What GAO Found
Increased oil and gas production presents challenges for transportation infrastructure because some of this increase is in areas with limited transportation linkages. For example, insufficient pipeline capacity to transport crude oil has resulted in the increased use of rail, truck, and barge to move oil to refineries, according to government and industry studies and publications GAO reviewed. These transportation limitations and related effects could pose environmental risks and have economic implications. For instance, natural gas produced as a byproduct of oil is burned—a process called flaring—by operators due, in part, to insufficient pipelines in production areas. In a 2012 report, GAO found that flaring poses a risk to air quality as it emits carbon dioxide, a greenhouse gas linked to climate change, and other air pollutants. In addition, flaring results in the loss of a valuable resource and royalty revenue.
Due to the increased oil and gas production, construction of larger, higher-pressure gathering pipelines (pipelines that transport products to processing facilities and other long-distance pipelines) has increased. However, these pipelines, if located in rural areas, are generally not subject to U.S. Department of Transportation (DOT) safety regulations that apply to other pipelines, including emergency response requirements. Historically, gathering pipelines were smaller and operated at lower pressure and thus posed less risk than long-distance pipelines. But the recent increase in their size and pressure raises safety concerns because they could affect a greater area in the event of an incident. In 2011, DOT began a regulatory proceeding to address the safety risks of gathering pipelines, but it has not proposed new regulations. Although states may regulate gathering pipelines, an association of state pipeline regulators' report on state pipeline oversight shows that most states do not currently regulate gathering pipelines in rural areas.
Crude oil carloads moved by rail in 2012 increased by 24 times over that moved in 2008. Such an increase raises specific concerns about testing and packaging of crude oil, use of unit trains (trains of about 80 to 120 crude oil cars), and emergency response preparedness. Crude oil shippers are required to identify their product's hazardous properties, including flammability, before packaging the oil in an authorized tank car. DOT has issued safety alerts on the importance of proper testing and packaging of crude oil. However, industry stakeholders said that DOT's guidance on this issue is vague and that clarity about the type and frequency of testing is needed. In July 2014, DOT proposed new regulations for crude oil shippers to develop a product-testing program subject to DOT's review. Additionally, unit trains, which can carry 3 million or more gallons of crude oil and travel to various locations through the country, are not covered under DOT's comprehensive emergency response planning requirements for transporting crude oil by rail because the requirements currently only apply to individual tank cars and not unit trains. This raises concerns about the adequacy of emergency response preparedness, especially in rural areas where there may be fewer resources to respond to a serious incident. Also in July 2014, DOT sought public comment on potential options for addressing this gap in emergency response planning requirements for transporting crude oil by rail.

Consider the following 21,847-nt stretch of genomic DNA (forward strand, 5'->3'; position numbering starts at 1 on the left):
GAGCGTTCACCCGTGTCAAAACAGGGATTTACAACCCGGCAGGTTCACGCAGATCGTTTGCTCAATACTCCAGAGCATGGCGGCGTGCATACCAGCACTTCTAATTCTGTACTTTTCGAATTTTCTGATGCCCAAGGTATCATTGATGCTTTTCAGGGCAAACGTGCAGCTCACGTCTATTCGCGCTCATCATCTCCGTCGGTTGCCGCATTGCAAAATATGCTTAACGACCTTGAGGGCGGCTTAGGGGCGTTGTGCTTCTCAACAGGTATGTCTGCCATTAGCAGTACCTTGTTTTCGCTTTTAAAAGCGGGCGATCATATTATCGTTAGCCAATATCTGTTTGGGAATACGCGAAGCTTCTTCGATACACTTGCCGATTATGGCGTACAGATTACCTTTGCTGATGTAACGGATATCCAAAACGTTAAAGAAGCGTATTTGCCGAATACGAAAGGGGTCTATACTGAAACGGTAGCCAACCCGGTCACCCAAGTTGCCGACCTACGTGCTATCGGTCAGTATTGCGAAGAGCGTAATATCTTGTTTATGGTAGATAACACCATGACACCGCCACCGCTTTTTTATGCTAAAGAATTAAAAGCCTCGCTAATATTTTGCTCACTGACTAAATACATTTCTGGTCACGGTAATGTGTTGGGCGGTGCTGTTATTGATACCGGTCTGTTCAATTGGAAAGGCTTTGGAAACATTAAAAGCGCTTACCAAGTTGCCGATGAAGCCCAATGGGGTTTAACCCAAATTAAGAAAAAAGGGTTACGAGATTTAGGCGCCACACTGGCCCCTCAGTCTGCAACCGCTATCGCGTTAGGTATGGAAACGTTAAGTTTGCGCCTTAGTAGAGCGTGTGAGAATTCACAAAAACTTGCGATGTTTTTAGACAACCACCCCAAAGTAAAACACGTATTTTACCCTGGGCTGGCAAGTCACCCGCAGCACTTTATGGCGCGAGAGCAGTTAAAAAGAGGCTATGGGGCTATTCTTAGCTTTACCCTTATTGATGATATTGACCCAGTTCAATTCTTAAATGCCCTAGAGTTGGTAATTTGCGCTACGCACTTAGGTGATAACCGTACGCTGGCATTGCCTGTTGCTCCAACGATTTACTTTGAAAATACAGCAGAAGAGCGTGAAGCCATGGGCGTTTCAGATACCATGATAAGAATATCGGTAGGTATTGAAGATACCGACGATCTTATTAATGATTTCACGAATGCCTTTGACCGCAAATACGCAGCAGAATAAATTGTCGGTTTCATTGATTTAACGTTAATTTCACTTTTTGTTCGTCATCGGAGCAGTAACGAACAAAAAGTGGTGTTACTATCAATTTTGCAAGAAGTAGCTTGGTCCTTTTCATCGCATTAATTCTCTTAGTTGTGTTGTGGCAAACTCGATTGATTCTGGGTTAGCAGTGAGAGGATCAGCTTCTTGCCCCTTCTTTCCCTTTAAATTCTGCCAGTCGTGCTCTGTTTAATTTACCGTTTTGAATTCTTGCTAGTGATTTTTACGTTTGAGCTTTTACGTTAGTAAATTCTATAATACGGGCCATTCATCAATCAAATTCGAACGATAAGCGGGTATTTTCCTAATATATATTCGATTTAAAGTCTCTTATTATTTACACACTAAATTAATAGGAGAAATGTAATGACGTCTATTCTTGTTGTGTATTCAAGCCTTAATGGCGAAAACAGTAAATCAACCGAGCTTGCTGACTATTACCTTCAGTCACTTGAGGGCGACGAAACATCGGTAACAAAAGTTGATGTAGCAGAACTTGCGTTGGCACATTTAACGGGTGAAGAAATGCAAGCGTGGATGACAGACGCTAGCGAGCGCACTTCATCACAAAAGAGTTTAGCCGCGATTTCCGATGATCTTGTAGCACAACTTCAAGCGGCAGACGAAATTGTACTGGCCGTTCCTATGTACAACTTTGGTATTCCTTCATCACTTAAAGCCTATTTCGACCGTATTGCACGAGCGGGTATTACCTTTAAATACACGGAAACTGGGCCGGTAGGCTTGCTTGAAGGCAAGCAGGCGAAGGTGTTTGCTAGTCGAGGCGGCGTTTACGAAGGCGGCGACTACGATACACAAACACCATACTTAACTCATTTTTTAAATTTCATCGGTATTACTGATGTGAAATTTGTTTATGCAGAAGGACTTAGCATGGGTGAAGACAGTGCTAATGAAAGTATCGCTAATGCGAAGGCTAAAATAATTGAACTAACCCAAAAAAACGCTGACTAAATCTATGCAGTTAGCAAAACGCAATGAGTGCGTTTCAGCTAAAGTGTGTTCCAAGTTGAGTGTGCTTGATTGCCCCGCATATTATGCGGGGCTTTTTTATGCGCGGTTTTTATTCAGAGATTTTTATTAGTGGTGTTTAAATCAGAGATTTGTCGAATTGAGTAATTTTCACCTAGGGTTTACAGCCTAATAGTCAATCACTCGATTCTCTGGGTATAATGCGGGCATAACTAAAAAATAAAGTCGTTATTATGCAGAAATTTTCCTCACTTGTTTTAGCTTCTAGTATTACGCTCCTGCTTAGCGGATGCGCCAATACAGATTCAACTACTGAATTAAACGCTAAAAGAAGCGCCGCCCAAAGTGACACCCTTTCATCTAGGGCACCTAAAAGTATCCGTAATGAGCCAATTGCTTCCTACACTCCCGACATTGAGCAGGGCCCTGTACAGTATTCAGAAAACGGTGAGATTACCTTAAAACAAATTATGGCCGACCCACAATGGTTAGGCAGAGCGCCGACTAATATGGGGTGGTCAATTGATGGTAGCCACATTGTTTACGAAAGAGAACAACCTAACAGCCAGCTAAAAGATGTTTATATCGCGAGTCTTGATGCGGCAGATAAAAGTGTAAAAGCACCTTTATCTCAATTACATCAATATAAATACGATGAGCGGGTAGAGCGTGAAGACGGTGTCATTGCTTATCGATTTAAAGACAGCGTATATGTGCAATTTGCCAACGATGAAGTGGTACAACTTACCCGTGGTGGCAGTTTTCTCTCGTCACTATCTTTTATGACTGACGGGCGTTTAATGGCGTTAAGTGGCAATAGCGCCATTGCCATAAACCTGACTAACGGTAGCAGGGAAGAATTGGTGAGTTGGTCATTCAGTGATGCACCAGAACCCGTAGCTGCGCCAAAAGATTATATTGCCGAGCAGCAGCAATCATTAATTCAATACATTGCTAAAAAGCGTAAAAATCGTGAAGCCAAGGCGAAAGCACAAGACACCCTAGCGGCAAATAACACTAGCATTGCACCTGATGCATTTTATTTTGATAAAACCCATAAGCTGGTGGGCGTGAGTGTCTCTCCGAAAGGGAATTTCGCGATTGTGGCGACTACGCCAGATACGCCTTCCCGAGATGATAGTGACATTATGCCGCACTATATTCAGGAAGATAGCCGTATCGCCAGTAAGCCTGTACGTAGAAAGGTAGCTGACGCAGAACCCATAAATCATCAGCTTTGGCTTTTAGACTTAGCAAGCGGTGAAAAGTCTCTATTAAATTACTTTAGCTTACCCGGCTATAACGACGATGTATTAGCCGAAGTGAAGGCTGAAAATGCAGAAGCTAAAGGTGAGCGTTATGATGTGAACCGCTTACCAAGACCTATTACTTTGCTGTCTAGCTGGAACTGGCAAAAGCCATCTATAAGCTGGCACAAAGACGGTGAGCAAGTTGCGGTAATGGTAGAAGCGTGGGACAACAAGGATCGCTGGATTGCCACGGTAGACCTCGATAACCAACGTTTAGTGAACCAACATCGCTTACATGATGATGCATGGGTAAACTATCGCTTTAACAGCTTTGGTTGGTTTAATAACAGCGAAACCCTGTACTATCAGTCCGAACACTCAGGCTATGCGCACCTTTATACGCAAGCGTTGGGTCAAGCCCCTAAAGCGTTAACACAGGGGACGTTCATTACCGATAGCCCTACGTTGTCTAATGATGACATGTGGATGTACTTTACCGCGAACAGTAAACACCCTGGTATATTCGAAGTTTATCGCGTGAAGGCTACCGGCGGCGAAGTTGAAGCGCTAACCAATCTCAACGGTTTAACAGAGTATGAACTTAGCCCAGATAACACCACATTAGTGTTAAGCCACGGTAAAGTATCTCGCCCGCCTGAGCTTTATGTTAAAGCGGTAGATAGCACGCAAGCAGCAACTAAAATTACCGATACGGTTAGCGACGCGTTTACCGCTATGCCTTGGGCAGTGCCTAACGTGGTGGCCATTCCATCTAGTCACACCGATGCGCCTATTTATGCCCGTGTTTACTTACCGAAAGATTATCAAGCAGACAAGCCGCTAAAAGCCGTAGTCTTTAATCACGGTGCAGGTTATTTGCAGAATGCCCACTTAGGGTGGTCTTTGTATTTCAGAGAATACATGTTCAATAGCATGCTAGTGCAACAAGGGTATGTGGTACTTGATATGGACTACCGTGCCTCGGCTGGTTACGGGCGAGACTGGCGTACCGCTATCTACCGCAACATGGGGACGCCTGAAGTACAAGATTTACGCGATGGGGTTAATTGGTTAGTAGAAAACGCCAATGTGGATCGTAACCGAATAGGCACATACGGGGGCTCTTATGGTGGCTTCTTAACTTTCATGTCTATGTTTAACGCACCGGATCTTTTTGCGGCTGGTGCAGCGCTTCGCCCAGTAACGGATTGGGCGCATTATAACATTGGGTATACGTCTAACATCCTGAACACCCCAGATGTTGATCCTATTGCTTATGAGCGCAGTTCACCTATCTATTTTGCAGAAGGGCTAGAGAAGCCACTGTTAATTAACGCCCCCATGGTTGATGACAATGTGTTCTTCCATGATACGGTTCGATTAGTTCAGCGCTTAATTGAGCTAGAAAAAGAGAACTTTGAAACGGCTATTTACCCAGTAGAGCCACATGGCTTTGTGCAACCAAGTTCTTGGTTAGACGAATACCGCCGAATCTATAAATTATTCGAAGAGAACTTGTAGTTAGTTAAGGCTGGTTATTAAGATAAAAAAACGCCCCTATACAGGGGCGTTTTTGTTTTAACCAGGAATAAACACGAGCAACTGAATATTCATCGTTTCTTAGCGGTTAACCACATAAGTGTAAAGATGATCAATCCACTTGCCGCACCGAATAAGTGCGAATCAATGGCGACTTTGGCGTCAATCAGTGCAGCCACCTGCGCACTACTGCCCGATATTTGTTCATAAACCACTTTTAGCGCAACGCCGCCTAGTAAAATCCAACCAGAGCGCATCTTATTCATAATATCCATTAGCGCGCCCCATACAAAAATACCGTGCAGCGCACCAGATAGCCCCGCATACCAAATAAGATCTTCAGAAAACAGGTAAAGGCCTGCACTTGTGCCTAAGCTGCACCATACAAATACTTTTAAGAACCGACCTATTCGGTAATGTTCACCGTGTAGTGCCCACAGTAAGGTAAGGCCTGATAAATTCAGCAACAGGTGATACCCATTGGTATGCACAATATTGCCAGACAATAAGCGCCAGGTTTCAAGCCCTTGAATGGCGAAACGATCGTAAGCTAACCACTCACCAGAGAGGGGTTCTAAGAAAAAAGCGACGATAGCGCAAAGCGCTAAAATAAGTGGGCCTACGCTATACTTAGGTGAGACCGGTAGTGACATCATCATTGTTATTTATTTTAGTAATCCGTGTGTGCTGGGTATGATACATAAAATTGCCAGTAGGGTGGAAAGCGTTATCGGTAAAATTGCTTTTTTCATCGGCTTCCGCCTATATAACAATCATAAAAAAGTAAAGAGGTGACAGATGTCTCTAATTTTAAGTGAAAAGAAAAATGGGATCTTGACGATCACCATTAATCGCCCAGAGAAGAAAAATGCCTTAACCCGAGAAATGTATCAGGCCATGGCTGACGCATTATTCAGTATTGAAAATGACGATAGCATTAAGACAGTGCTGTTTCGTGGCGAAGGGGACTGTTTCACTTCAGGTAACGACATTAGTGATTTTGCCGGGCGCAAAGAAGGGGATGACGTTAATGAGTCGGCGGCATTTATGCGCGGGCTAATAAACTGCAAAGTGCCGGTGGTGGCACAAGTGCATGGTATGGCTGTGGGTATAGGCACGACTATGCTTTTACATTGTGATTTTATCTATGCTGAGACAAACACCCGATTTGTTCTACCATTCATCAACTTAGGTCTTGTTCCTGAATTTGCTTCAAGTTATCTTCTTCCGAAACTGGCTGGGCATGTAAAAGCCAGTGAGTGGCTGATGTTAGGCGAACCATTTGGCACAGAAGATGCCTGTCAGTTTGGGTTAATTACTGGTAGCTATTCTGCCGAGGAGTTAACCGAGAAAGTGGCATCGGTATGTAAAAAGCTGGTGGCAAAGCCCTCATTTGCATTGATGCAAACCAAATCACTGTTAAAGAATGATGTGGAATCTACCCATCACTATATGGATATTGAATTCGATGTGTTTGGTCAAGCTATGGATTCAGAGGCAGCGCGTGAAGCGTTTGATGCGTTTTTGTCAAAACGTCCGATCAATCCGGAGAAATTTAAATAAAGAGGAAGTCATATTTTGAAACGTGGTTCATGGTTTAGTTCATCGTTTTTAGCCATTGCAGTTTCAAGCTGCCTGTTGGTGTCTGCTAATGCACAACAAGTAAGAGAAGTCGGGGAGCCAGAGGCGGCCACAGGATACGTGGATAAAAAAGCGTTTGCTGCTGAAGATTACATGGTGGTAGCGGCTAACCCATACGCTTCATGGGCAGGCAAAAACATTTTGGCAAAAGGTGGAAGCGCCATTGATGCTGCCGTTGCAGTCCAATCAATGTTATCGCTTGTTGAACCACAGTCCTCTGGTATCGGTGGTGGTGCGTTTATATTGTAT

Why GAO Did This Study
Technology advancements such as horizontal drilling and hydraulic fracturing (pumping water, sand, and chemicals into wells to fracture underground rock formations and allow oil or gas to flow) have allowed companies to extract oil and gas from shale and other tight geological formations. As a result, oil and gas production has increased more than fivefold from 2007 through 2012. DOT oversees the safety of the U.S. transportation system.
GAO was asked to review oil and gas transportation infrastructure issues. This report examines (1) overall challenges that increased oil and gas production may pose for transportation infrastructure, (2) specific pipeline safety risks and how DOT is addressing them, and (3) specific rail safety risks and how DOT is addressing them. GAO analyzed federal transportation infrastructure and safety data generally from 2008 to 2012 or 2013 (as available), reviewed documents, and interviewed agency, industry, and safety stakeholders, as well as state and industry officials in states with large-scale shale oil and gas development.
DOT should move forward with a proposed rulemaking to address safety risks—including emergency response planning—from newer gathering pipelines. DOT generally concurred with the recommendation and stated that it is developing a rulemaking to revise its pipeline safety regulations.
Recommendations for Executive Action
|Department of Transportation||
Priority Rec.1. To address the increased risk posed by new gathering pipeline construction in shale development areas, the Secretary of Transportation, in conjunction with the Administrator of the Pipeline and Hazardous Materials Safety Administration, should move forward with a Notice of Proposed Rulemaking to address gathering pipeline safety that addresses the risks of larger-diameter, higher-pressure gathering pipelines, including subjecting such pipelines to emergency response planning requirements that currently do not apply.